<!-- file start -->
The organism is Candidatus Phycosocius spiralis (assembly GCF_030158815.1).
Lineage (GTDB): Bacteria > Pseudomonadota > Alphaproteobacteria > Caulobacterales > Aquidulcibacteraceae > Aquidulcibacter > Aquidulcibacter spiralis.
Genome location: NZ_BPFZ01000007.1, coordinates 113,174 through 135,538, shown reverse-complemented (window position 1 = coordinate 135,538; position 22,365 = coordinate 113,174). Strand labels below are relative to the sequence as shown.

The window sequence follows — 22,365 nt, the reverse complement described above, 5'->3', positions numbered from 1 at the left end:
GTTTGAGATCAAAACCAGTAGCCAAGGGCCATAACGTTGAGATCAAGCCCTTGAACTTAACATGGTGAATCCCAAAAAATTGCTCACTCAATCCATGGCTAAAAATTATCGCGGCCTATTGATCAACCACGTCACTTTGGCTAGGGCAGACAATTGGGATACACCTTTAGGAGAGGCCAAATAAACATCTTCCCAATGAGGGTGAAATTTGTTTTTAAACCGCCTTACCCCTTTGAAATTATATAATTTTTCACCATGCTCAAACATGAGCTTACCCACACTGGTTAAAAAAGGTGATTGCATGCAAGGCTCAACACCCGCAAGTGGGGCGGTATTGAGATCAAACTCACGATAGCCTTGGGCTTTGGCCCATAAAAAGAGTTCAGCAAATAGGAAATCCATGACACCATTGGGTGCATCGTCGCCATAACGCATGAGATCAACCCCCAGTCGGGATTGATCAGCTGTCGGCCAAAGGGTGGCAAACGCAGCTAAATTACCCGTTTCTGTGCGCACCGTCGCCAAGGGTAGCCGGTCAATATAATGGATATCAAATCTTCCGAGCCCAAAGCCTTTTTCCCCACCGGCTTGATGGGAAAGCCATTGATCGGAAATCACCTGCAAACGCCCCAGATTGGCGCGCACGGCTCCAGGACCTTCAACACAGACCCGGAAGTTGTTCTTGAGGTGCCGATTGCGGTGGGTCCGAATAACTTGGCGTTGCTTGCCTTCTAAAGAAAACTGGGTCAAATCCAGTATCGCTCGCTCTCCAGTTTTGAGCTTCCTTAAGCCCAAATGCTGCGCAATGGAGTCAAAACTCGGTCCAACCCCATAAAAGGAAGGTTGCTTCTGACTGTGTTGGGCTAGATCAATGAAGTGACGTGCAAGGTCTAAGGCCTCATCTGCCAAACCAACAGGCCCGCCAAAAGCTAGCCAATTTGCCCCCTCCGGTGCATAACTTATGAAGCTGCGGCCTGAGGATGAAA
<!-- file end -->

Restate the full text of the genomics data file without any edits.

The organism is Candidatus Phycosocius spiralis (assembly GCF_030158815.1).
Lineage (GTDB): Bacteria > Pseudomonadota > Alphaproteobacteria > Caulobacterales > Aquidulcibacteraceae > Aquidulcibacter > Aquidulcibacter spiralis.
Genome location: NZ_BPFZ01000007.1, coordinates 113,174 through 135,538, shown reverse-complemented (window position 1 = coordinate 135,538; position 22,365 = coordinate 113,174). Strand labels below are relative to the sequence as shown.

The window sequence follows — 22,365 nt, the reverse complement described above, 5'->3', positions numbered from 1 at the left end:
GTTTGAGATCAAAACCAGTAGCCAAGGGCCATAACGTTGAGATCAAGCCCTTGAACTTAACATGGTGAATCCCAAAAAATTGCTCACTCAATCCATGGCTAAAAATTATCGCGGCCTATTGATCAACCACGTCACTTTGGCTAGGGCAGACAATTGGGATACACCTTTAGGAGAGGCCAAATAAACATCTTCCCAATGAGGGTGAAATTTGTTTTTAAACCGCCTTACCCCTTTGAAATTATATAATTTTTCACCATGCTCAAACATGAGCTTACCCACACTGGTTAAAAAAGGTGATTGCATGCAAGGCTCAACACCCGCAAGTGGGGCGGTATTGAGATCAAACTCACGATAGCCTTGGGCTTTGGCCCATAAAAAGAGTTCAGCAAATAGGAAATCCATGACACCATTGGGTGCATCGTCGCCATAACGCATGAGATCAACCCCCAGTCGGGATTGATCAGCTGTCGGCCAAAGGGTGGCAAACGCAGCTAAATTACCCGTTTCTGTGCGCACCGTCGCCAAGGGTAGCCGGTCAATATAATGGATATCAAATCTTCCGAGCCCAAAGCCTTTTTCCCCACCGGCTTGATGGGAAAGCCATTGATCGGAAATCACCTGCAAACGCCCCAGATTGGCGCGCACGGCTCCAGGACCTTCAACACAGACCCGGAAGTTGTTCTTGAGGTGCCGATTGCGGTGGGTCCGAATAACTTGGCGTTGCTTGCCTTCTAAAGAAAACTGGGTCAAATCCAGTATCGCTCGCTCTCCAGTTTTGAGCTTCCTTAAGCCCAAATGCTGCGCAATGGAGTCAAAACTCGGTCCAACCCCATAAAAGGAAGGTTGCTTCTGACTGTGTTGGGCTAGATCAATGAAGTGACGTGCAAGGTCTAAGGCCTCATCTGCCAAACCAACAGGCCCGCCAAAAGCTAGCCAATTTGCCCCCTCCGGTGCATAACTTATGAAGCTGCGGCCTGAGGATGAAA